Is the public really so tough? Yes, I think it is. My students are a captive audience, their grades dependent, at least in part, on attending my classes. At conferences, my colleagues usually have considerable expertise in the subject matter I present. Members of the public, by stark contrast, have neither obligation nor expertise. They want to learn something new, interesting, and perhaps even important, and most of them will have significant experience in neither law nor science. Instead, they will judge my talk against the opportunity cost of not watching Wife Swap, Deal or No Deal, or America's Next Top Model. Or, much worse, they will compare my presentation on such crowd-pleasing legal and scientific issues as climatic forcing, albedo, cap and trade, intergenerational equity, the FCC, the IPCC, COPs, and MOPs with that other climate change guy - the one with the Oscar-winning movie, the Nobel Prize, and the compellingly tragic near-Presidential backstory. Unless I'm careful in what and how I present, the audience may think to itself "I knew Al Gore. I, like most people, voted for Al Gore. Professor Torrance is no Al Gore."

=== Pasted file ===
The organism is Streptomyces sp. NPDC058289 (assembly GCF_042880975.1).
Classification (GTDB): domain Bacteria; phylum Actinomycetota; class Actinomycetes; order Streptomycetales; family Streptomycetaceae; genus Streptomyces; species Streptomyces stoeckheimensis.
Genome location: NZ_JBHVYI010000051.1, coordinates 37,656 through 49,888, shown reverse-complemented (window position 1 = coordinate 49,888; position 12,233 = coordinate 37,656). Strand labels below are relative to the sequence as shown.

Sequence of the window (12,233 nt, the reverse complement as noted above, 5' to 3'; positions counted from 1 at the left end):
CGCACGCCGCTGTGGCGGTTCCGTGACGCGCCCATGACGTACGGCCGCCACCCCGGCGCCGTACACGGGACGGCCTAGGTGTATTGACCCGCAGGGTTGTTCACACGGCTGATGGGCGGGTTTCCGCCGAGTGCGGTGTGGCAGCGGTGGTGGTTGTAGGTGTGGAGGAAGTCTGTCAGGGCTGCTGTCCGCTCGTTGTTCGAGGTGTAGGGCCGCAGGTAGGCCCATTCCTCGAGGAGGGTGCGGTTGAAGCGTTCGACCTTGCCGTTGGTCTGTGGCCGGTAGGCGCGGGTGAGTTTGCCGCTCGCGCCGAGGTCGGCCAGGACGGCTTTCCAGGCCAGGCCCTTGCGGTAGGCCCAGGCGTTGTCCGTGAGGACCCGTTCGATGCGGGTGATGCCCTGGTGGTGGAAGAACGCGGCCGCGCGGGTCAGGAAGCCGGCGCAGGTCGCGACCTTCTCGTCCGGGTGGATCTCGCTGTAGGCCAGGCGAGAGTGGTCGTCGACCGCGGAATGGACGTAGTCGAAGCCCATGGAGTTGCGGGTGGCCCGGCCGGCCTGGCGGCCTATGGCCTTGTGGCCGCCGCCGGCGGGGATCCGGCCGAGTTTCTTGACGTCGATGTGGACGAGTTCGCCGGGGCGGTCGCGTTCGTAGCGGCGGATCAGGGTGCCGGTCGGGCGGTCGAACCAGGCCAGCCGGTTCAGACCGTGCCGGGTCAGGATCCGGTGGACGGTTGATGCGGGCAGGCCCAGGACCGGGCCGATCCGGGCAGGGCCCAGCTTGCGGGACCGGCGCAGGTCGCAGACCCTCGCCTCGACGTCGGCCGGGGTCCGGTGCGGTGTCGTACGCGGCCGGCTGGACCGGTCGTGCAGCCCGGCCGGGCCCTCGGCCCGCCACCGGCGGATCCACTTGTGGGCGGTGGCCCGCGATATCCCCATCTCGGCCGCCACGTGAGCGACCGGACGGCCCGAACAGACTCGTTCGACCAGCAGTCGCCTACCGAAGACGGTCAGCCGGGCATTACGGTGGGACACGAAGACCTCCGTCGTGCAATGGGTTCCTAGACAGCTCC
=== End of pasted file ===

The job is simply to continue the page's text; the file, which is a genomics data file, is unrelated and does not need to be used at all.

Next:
So, I'm working hard on a presentation that tries not only to bridge science and law, two fields as disparate as C.P. Snow's Two Cultures, but simultaneously to weave together my esoteric academic interests in clean development mechanisms and oceanic iron fertilization with the quite different, but equally legitimate, interests of the public to learn something new, interesting, and compelling without being pandered to or patronized. Wish me luck. The inconvenient truth is that the public may be the most discriminating audience of all since its members are under no obligation to attend, their expectations of an hour well-spent are impossibly high, and, since I teach at a public law school, they pay my salary. Wish me luck. At least I've got an easier job than the previous speaker on global climate change, Australian author Tim Flannery. He had mission impossible: speaking at KU while everyone was cheering the Jayhawks win the NCAA championship in spectacular fashion. Now that's a challenging climate.
Cross-posted from Prawfsblawg.